Zhao Y.,Shenyang University | Chen S.,Shenyang University | Gou W.-F.,Shenyang University | Xiao L.-J.,Shenyang University | And 2 more authors.
Tumor Biology | Year: 2014

Beclin 1, an important autophagy-related protein in human cells, is involved in autophagy, differentiation, anti-apoptosis, and cancer suppression, which is increased during periods of cell stress and extinguished during cell cycle. Human ovarian tumors display allelic loss of Beclin 1 with high frequency. To clarify Beclin 1's role in ovarian carcinogenesis and subsequent progression, its expression was examined by immunostaining on tissue microarrays containing ovarian normal tissue, benign and borderline tumors, and carcinomas. Beclin 1 mRNA and protein expression was examined in ovarian normal tissue, benign and borderline tumors, carcinoma tissue, and cell lines by reverse transcription polymerase chain reaction or Western blot, respectively. The results demonstrated that the higher Beclin 1 mRNA was observed in ovarian benign tumor than normal ovary and ovarian carcinoma (P < 0.05) and negatively correlated with the differentiation of ovarian carcinoma (P < 0.05). Beclin 1 protein expression was stronger in ovarian carcinoma than that in normal ovary and inversely related to the differentiation of ovarian carcinoma (P < 0.05) by Western blot. Immunohistochemically, Beclin 1 expression was statistically higher in ovarian borderline tumor and carcinoma than normal ovary and benign tumor (P < 0.05) and inversely linked to differentiation, lower ki-67 expression, and higher cumulative or relapse-free survival rate of ovarian carcinoma (P < 0.05). Cox proportional hazard model indicated that age and International Federation of Gynecology and Obstetrics staging (P < 0.05), but not pathological classification differentiation degree or Beclin 1 expression, were independent prognostic factors for overall and relapse-free ovarian carcinomas (P > 0.05). It was suggested that the aberrant Beclin 1 expression is closely linked to tumorigenesis and differentiation of ovarian carcinoma. Beclin 1 expression might be employed to indicate the worse prognosis of ovarian carcinomas, albeit not an independent factor. © 2013 International Society of Oncology and BioMarkers (ISOBM).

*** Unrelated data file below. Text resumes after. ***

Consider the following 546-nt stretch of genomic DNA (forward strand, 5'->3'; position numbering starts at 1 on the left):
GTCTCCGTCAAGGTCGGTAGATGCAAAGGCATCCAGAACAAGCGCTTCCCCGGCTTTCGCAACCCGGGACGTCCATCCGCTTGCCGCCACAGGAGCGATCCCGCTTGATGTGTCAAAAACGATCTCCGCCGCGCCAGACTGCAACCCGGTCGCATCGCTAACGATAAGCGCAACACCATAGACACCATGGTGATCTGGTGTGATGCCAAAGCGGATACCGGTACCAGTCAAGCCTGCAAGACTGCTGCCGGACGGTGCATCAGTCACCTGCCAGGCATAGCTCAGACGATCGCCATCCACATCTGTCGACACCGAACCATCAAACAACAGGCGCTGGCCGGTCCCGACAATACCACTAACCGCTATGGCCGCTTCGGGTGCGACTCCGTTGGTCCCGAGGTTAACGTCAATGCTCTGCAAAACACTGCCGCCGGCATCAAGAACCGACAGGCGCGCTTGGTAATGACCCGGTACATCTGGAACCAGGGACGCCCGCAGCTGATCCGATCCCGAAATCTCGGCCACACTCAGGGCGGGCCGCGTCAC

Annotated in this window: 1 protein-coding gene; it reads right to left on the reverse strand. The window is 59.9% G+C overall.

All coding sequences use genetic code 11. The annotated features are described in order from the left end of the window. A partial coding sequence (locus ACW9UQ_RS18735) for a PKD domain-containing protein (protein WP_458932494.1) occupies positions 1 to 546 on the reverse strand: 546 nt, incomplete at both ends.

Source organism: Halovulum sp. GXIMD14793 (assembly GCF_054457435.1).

Xiao L.-J.,Chengde Medical University | Zhao E.-H.,Chengde Medical University | Zhao S.,Chengde Medical University | Zheng X.,Chengde Medical University | And 3 more authors.
Oncology Letters | Year: 2014

Paxillin encodes a focal adhesion-associated protein and is involved in the progression and aggressive phenotypes of malignancies through its interactions with the actin cytoskeleton and key signal transduction oncogenes. The present study aimed to investigate the clinicopathological and prognostic significance of paxillin in gastric cancer. The expression of paxillin was evaluated using tissue microarrays of gastric adjacent non-cancerous mucosa, adenoma and carcinoma specimens by immunohistochemistry. Paxillin expression was compared against clinicopathological parameters and the survival time of the patients. Paxillin was highly expressed in gastric adenoma compared with that in non-neoplastic mucosa and carcinoma (P<0.05). Paxillin expression was lower in the younger carcinoma patients compared with that in the elder carcinoma patients (P<0.05). Paxillin expression was negatively correlated with tumor size, depth of invasion and lymph node metastasis, but not with patient gender, lymphatic or venous invasion, or TNM staging (P>0.05). Higher paxillin expression was observed in intestinal-type compared with diffuse-type carcinoma (P<0.05). Kaplan-Meier analysis indicated a positive association between paxillin expression and cumulative survival rate in all, advanced and intestinal-type carcinoma patients (P<0.05). Multivariate analysis using the Cox proportional hazards model indicated that patient age, depth of invasion, lymphatic invasion, lymph node metastasis, TNM staging and Lauren classification were independent prognostic factors for all gastric carcinomas (P<0.05). Aberrant paxillin expression may be involved in the growth, invasion, metastasis and differentiation of gastric carcinoma. Altered paxillin expression may, therefore, be employed as an indicator of pathobiological behaviors and prognosis of gastric carcinomas.